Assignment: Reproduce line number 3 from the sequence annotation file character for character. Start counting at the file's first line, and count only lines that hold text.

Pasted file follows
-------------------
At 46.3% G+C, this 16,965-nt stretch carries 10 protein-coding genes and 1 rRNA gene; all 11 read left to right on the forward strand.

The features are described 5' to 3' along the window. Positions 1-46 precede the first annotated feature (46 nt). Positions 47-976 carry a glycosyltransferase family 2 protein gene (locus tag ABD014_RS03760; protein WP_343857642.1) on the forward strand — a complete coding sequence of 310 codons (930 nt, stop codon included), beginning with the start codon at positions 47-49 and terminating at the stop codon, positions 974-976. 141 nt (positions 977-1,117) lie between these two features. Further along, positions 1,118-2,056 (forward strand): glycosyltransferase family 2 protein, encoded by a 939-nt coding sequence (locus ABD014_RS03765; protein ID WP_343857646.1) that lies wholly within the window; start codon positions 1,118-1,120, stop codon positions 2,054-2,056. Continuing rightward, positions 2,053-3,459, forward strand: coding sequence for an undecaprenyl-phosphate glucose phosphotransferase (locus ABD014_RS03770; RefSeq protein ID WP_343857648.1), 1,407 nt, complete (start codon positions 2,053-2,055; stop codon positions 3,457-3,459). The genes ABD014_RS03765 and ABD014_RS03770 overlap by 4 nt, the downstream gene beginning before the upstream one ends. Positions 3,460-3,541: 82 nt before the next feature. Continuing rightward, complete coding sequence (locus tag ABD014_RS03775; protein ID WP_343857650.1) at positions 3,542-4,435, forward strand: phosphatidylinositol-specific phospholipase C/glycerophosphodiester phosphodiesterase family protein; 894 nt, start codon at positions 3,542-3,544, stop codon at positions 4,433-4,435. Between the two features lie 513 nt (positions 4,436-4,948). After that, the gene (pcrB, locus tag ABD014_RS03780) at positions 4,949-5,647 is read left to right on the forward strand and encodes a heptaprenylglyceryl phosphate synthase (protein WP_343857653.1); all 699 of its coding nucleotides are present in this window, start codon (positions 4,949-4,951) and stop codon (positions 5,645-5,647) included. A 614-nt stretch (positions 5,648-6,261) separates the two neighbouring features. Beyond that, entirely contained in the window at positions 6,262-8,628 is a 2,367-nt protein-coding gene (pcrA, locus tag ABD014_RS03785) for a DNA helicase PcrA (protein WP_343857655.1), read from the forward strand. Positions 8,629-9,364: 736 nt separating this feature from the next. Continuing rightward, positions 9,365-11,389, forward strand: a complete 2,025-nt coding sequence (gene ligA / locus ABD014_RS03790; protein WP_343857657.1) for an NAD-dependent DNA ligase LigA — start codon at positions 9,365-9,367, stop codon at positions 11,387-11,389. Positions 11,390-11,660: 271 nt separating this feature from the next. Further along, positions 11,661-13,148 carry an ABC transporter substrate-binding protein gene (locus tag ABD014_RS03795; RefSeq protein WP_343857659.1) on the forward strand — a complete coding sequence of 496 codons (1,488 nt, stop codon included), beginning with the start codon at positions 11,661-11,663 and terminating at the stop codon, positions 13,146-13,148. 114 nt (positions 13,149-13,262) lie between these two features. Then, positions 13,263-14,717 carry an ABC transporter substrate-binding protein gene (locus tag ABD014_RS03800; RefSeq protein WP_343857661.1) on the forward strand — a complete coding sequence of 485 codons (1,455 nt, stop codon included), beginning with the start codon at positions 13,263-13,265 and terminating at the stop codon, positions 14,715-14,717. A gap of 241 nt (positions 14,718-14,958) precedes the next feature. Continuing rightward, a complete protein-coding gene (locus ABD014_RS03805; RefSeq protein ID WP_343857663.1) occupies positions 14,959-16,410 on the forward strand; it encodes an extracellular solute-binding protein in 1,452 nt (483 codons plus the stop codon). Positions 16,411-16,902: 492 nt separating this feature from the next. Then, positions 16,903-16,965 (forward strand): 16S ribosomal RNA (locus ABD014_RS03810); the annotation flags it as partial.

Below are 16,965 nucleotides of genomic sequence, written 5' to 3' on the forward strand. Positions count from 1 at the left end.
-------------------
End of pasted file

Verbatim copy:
Below are 16,965 nucleotides of genomic sequence, written 5' to 3' on the forward strand. Positions count from 1 at the left end.